The B676 and cow gatesJoan Shaw
At first glance, Burton's wide verges may appear the same as those at Wymeswold; this isn't the case. Wymeswold's verges were laid out by the Enclosure Commissioners in 1759. Burton's enclosure came about in a different way and was much earlier (see Burton enclosure for more details). It was complete by the mid-sixteenth century and would have been a more gradual process. The verges along the B676 probably evolved during this period, but they don't appear to have any ridge and furrow and, if this really is the case, it suggests that even when the open fields were in use this could have been where the parishioners grazed their animals.
The Victoria County History for Leicestershire includes Burton among those places with English names where the Scandinavian word 'wong' is substituted for furlong and the word 'gate', also an element of early Scandinavian place-names, is used to denote local grazing rights. Several houses and cottages in Burton have attached to them one or more beast or cow gate, giving them the right to graze their animals on the common, and many a Burton lass would have trudged out of the village and up the Six Hills Road twice a day to milk the family cow.
Owners of several of the older properties in Burton still hold the right to graze their animals on the Common along the south side of the Six Hills Road. These were known as 'cow gates' or 'beast gates' as shown in these advertisements from the local press.
When the Burton Hall Estate was put up for sale in 1834, it referred to the 'Cow Commons – a piece of Land extending from Six Hills to Burton, on the side of the Road, of various widths and quantities, 38 Cow gates upon it, of which 28 are attached to this Estate – 63 acres 1 rod 1 pole.'
Across the road, close to the Wymeswold Lane, was a different kind of gate, one known affectionately known as the pasture gate, the favourite haunt of village children hoping for a tip from drivers, and young swains hoping for a kiss from their sweethearts.
The road itself, although straight and undoubtedly ancient, is not thought to be Roman. The length of Cotes Bridge and causeway suggests that this was once a very marshy area and early travellers may have found it easier to cross the river at Barrow.
The road was macadamised ('metalled') in the mid-nineteenth century under the instructions of Lord Archibald St Maur, brother of the Duke of Somerset, who owned Burton Hall and its estate; this modern road is slightly to the north of the original trackway.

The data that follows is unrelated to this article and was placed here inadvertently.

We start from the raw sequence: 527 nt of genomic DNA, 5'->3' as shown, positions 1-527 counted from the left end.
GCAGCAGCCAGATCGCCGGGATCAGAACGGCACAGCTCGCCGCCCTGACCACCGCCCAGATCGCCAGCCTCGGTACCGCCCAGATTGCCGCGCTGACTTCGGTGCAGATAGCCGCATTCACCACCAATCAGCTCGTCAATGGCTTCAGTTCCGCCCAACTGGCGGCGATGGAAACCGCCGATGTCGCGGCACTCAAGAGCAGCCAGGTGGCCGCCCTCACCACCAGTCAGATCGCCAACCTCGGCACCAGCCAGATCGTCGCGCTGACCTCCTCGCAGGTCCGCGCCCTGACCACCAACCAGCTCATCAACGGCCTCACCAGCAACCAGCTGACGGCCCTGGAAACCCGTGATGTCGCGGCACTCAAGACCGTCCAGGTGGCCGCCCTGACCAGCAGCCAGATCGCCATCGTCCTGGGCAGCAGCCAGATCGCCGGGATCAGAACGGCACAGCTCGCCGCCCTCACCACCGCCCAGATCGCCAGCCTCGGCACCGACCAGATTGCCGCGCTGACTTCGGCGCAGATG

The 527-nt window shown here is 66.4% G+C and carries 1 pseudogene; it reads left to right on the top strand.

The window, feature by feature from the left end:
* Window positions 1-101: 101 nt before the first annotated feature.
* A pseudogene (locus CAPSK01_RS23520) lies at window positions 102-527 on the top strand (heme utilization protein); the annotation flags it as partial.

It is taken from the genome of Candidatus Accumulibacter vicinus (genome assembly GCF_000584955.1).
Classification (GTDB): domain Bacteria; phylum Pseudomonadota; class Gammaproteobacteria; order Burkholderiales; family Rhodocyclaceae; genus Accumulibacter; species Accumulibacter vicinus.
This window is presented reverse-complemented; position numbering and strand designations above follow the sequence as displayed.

The pasture gate was probably installed at the same time, but since Burton still needed a pinfold to impound straying animals and iron rails to prevent them churning up the village grass, the gate obviously wasn't the complete answer.
The village pound or pinfold was at the east end of Burton where the brook emerges from beneath the road. It can just be seen on the left of the undated postcard, the brick structure behind the white railing (also shown in close up). This area was once known as The Green and is now The Orchards, a modern housing development.
More thoughts about Enclosure
Looking north along Willoughby lane, Wymeswold. Photograph taken near the entrance to Field Farm, a few hundred yards from the Turnpost junction. As well as indicating the width of the Enclosure Award road, this shows the ridge and furrow of the arable field preceding enclosure.
Photograph taken in mid-1980s by Alec Moretti not long before a ditch was dug near the road.
More recently the land ceased being used for making hay and has become partially overgrown. The rental from this verge forms part of the income of the Wymeswold Parochial Charities.
Apart from creating 'closes' one of the explicit requirements of Enclosure Awards was to improve local roads. These roads were set out as straight as possible. It should – in principle – be possible to estimate when a parish was enclosed by the width of the lanes as the normal maximum width of enclosure roads was at least 60 feet in the late eighteenth century, but from the 1790s this was decreased to 40 feet and later to 30 feet.
Although the parishes around Charnwood Forest had been steadily enclosed in the late eighteenth century, the last major place in Leicestershire to be enclosed was Charnwood Forest itself. The Award was passed in 1808 but not implemented until 1829, when the various long straight roads were created.
For first-hand recollections of grazing – and milking – cattle on roadside verges see Before the Milk Marketing Board by Vic and Bea Collington.
And see Hoton Parish council versus the Air Ministry by Joan and Peter Shaw for the value of roadside grazing lost because of the construction of RAF Wymeswold.